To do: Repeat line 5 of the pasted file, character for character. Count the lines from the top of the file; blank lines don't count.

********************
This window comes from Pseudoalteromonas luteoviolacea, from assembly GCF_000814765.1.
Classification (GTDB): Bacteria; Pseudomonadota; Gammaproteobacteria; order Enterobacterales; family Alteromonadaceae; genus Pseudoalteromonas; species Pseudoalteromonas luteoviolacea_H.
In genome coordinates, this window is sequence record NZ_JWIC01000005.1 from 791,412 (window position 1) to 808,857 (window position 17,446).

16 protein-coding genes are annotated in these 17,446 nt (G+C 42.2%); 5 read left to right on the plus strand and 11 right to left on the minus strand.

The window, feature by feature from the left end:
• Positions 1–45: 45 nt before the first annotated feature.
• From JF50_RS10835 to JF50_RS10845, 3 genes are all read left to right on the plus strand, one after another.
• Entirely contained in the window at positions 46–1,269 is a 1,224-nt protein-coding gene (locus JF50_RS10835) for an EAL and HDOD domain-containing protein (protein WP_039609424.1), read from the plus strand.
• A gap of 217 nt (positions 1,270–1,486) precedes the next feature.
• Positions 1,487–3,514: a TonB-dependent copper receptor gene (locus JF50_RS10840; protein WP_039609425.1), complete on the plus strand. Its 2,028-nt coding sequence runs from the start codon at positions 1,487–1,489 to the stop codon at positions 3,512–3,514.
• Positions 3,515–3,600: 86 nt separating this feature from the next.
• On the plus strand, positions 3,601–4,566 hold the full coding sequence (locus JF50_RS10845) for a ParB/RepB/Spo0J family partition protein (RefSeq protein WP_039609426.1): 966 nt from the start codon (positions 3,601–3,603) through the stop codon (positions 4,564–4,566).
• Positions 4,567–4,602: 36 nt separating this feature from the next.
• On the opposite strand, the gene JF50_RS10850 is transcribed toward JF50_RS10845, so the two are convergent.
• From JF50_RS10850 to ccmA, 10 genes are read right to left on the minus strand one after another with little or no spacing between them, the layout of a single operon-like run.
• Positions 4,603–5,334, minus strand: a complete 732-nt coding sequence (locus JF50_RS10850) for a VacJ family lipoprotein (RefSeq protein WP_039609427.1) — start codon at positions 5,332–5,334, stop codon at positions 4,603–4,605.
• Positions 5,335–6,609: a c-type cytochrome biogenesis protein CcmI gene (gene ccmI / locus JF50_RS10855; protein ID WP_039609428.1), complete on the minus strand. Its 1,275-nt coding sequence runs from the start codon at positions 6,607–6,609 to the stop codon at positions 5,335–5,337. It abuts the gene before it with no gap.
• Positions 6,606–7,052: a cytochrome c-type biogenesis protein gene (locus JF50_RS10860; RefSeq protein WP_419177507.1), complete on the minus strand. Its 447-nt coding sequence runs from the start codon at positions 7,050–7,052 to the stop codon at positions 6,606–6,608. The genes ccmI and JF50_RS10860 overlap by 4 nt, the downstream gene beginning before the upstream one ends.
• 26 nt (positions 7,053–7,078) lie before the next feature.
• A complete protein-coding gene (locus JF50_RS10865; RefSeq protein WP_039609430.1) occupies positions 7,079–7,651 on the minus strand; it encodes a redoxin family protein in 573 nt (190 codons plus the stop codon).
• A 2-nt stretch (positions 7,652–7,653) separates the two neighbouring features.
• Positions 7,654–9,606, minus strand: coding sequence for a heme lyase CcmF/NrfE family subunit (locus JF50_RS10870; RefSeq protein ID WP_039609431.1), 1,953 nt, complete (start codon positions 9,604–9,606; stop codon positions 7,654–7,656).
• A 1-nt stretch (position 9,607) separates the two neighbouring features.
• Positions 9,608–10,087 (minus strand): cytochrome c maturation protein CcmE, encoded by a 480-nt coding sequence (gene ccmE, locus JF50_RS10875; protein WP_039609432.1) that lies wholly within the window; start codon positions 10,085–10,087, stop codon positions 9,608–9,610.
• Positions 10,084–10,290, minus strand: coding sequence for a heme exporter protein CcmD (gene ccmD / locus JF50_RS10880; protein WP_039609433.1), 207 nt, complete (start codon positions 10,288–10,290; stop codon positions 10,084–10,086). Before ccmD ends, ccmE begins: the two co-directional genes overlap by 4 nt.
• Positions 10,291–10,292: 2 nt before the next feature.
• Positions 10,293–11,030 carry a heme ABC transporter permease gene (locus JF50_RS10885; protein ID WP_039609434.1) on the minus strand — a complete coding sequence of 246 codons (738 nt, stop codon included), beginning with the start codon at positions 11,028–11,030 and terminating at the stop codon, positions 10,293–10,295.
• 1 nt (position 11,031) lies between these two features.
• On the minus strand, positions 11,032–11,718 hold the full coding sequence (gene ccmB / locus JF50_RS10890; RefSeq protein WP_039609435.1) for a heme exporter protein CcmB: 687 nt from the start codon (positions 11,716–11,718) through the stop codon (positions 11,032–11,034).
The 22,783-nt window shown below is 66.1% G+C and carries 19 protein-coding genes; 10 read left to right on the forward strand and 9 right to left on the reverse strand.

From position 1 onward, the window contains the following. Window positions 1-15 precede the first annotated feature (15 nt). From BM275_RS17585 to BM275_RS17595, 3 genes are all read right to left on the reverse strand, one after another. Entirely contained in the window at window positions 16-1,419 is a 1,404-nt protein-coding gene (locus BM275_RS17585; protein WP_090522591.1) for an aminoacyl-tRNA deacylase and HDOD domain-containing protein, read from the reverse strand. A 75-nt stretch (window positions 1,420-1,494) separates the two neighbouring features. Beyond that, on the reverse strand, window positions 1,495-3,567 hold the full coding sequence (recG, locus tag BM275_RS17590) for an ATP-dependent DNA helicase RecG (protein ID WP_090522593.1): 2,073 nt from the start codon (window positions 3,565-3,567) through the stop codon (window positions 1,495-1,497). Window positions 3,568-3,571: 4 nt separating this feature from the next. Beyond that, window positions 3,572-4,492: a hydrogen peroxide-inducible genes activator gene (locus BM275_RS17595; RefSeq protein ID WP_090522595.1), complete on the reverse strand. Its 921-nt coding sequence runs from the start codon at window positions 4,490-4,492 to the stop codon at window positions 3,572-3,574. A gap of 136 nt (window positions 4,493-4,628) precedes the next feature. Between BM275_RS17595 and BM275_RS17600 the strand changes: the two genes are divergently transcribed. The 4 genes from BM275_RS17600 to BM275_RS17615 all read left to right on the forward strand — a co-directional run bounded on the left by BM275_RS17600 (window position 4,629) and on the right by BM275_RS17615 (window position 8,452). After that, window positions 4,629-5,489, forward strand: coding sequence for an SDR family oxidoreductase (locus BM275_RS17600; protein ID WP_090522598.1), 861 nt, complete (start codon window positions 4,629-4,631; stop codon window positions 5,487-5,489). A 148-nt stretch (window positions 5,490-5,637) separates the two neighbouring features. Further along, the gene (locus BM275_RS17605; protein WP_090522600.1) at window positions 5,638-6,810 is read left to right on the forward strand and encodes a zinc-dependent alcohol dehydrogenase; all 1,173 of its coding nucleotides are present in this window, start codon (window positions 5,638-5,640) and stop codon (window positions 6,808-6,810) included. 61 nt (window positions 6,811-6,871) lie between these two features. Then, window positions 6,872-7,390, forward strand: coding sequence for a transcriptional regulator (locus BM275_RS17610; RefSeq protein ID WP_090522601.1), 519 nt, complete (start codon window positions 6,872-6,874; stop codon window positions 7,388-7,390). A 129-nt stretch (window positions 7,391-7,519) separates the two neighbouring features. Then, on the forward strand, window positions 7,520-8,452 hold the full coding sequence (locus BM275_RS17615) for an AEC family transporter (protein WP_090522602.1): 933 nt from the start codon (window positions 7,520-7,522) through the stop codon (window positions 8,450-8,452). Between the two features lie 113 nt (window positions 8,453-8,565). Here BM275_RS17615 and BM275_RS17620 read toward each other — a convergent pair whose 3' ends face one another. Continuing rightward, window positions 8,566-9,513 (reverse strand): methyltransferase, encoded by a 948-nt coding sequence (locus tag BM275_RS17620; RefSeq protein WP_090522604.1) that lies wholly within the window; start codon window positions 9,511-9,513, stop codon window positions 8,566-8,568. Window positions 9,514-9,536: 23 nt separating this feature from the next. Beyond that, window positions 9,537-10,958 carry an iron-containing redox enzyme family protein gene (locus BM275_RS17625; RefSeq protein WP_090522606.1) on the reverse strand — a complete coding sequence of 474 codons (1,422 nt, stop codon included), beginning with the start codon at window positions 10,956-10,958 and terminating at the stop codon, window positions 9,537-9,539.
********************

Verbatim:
The window, feature by feature from the left end: